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In both cases, they found that participants displayed less brain activity in the region most associated with storing emotional experiences when speaking in the third-person than when speaking in the first-person.
"Essentially, we think referring to yourself in the third person leads people to think about themselves more similar to how they think about others, and you can see evidence for this in the brain," Jason Moser, one of the MSU researchers, said in a statement. "That helps people gain a tiny bit of psychological distance from their experiences, which can often be useful for regulating emotions."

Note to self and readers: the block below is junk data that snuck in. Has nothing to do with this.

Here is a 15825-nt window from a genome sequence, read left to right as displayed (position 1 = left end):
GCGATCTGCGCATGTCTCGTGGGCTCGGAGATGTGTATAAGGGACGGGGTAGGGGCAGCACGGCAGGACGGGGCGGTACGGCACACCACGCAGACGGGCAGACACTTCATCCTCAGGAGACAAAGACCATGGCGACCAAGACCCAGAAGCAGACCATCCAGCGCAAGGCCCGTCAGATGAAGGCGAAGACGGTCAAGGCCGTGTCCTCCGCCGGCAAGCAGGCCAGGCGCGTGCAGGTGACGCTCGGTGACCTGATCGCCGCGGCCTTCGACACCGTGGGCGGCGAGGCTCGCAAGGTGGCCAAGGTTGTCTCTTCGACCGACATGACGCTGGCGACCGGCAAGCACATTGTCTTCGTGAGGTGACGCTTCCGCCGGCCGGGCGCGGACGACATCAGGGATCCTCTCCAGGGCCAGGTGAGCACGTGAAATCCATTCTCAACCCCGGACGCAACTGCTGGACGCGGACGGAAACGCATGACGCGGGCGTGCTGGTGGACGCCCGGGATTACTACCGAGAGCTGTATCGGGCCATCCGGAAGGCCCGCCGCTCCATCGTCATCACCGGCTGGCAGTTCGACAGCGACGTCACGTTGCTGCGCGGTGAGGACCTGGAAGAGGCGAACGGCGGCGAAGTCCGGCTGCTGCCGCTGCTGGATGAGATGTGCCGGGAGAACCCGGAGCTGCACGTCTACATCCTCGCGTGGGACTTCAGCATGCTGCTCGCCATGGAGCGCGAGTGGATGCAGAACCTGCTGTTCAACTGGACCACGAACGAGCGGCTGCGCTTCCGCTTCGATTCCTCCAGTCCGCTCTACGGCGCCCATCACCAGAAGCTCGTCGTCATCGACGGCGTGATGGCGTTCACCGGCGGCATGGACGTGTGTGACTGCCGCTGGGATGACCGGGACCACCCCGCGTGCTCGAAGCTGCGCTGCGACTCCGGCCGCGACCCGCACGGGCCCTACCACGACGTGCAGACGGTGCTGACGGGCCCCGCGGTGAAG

They believe their findings imply that self-talk could be a way to effortlessly control emotions. However, more research needs to be done.
That’s why MSU and U-M are planning to continue collaborating “to explore how third-person self-talk compares to other emotion-regulation strategies.”
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